Monday Teeny Poll | Teeny Manolo






Monday Teeny Poll

By Glinda

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In last week’s poll, I asked “how old is too old for a man to father a child?”  The largest vote-getter was anything over fifty.  Thirty percent said over sixty.  There were also some very interesting and heartfelt comments, and I continally marvel at our readers’ eloquence and honesty. But what else should I expect from the superfantastic fans of the Manolosphere?

Buttering up aside, this weekend I was thinking about all the stuff there is for kids. And I’m not necessarily talking about things to buy, although there certainly is that. Malls have play areas, there are gyms especially for kids, seemingly billions of different camps and classes, DVD players built into cars, and practically every restaurant has a kid’s menu.

I don’t remember any of that growing up.









4 Responses to “Monday Teeny Poll”




  1. marvel Says:

    Related blog post at:

    http://knoxvilletalks.com/2008/05/02/the-value-of-a-few-skinned-knees/

    I’m all for having lots of fun things for the little tyke to do, so having lots of options available is a good thing. But it’s important to strike a balance between organized fun and free-form play; I think kids learn more from the free-form style than scheduled activities. Also I think too many parents get caught up in the “keep-up-with-the-Jones” mentality, of thinking that the more money you spend the better a parent you are. Which is ridiculous, because what kids need is time, not expense, and a half hour spent with Mommy in the kitchen pouring tap water into various measuring cups is just as good as a half-hour at a summer “science” camp for a toddler. Probably better.




  2. Eilish Says:

    I have similar feelings to marvel. While outwardly there seem to be many kid-centric activities and events, actual family-friendliness seems to be waning. It seems like many of these types of activities serve to parcel out family members to individual interests instead of fostering the sense of family that was the launching pad for my own childhood identity.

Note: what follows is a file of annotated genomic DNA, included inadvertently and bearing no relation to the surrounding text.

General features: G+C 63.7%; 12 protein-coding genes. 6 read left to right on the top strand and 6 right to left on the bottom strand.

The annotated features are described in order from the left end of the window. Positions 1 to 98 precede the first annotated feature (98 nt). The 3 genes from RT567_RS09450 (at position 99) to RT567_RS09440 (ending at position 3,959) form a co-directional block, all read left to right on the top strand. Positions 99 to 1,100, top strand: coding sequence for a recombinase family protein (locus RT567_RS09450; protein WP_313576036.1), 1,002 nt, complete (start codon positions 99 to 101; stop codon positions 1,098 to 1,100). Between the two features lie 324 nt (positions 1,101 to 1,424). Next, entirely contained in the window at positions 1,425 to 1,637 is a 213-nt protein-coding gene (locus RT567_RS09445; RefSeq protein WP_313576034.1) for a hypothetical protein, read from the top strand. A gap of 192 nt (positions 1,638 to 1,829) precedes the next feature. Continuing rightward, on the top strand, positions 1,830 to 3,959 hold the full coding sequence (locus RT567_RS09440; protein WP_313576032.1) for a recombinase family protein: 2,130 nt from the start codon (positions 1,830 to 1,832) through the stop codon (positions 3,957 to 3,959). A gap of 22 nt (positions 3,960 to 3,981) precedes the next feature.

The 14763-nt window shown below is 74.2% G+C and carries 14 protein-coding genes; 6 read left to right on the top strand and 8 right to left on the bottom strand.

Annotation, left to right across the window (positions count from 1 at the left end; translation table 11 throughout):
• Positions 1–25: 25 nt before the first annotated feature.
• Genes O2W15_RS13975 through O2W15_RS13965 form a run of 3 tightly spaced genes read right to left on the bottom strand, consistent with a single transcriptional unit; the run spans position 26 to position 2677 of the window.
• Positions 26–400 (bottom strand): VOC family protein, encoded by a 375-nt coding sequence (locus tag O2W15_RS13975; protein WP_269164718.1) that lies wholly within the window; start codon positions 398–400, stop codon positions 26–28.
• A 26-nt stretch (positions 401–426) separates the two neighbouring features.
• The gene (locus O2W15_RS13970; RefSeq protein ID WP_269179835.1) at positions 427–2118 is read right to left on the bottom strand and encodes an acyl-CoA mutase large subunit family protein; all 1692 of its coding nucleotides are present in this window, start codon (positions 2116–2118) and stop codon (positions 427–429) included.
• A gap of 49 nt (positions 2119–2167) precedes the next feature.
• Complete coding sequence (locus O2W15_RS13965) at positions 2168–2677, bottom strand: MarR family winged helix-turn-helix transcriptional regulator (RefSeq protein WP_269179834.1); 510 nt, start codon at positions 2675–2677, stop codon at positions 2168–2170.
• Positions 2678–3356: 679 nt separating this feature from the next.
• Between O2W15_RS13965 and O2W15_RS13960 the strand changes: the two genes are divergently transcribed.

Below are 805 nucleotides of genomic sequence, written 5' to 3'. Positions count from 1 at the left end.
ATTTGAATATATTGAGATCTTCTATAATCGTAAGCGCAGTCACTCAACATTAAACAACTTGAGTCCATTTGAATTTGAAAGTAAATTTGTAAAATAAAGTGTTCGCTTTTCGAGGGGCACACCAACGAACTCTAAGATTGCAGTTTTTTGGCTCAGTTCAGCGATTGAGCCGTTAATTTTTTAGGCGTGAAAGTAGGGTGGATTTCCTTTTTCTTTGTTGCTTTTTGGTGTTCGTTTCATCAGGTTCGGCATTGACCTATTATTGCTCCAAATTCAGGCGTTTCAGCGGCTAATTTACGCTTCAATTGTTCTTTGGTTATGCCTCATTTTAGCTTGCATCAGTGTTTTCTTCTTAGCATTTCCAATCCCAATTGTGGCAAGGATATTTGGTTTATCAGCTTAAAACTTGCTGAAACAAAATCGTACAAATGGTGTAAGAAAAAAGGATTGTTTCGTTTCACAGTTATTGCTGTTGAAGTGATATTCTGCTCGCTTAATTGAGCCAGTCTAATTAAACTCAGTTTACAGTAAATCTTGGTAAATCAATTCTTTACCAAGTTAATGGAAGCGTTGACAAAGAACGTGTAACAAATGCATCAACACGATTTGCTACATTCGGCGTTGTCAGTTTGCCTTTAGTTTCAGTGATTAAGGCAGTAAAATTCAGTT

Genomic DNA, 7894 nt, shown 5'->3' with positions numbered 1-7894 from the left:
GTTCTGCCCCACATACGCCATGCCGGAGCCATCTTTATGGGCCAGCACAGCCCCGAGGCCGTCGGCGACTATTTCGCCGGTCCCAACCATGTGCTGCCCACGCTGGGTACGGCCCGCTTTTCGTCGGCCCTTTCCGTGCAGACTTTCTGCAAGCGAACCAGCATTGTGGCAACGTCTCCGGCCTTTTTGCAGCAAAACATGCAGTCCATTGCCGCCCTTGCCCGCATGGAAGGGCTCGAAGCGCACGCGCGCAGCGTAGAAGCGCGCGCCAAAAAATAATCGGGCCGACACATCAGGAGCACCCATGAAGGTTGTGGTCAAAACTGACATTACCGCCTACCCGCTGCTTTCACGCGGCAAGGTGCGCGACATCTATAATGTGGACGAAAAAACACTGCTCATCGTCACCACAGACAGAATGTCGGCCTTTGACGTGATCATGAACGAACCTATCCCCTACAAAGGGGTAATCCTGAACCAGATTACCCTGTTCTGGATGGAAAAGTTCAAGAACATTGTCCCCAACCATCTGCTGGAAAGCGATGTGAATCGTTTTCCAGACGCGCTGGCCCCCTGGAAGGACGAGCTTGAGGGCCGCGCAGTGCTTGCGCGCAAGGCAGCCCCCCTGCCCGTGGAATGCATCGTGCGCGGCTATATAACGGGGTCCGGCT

Most of my time was spent with my family, either with mom or dad or both in some family activity like cooking, camping or gardening; or just with my brothers and sisters playing in our backyard or neighborhood. We never had classes except for school and the only extra-curricular activities were sports (one per year per kid) and church activities (every Wednesday evening and the whole family went). When I think about it, except for Wednesday nights, we were almost always at home, and we ate dinner together with rare exception. I guess when I think of kid-friendly, I really think family-friendly, since that is my association; and there seems to be less family-friendliness. I hope that makes sense.




  3. raincoaster Says:

    I think having a kid just makes you more sensitive to these things. There have always been summer camps, etc. And I resist the kidcentric choices of public spaces, precisely because it’s like segregation by pandering. A playground is great, and a playground with a bocce pit next door where they old men gather and gossip is even better. The generations have to learn to mingle or we’re going to end up with an unbearably precious generation of twits on one hand and on the other a bunch of superfit retirees yelling “Get offa my lawn” and beating slow, fat kids up.




  4. Never teh Bride Says:

    I think you can be focused on the family without having to fill your life with KIDSTUFF. Growing up, there were family mealtimes and family outings and (barf) family vacations, but it’s not like I was dragged from tutoring to sports to paper folding classes and then allowed to watch a DVD in the backseat on the ride home. I (and my siblings) had to amuse ourselves and spend time with older people being well behaved.

    I had to eat what the grownups were eating, too.












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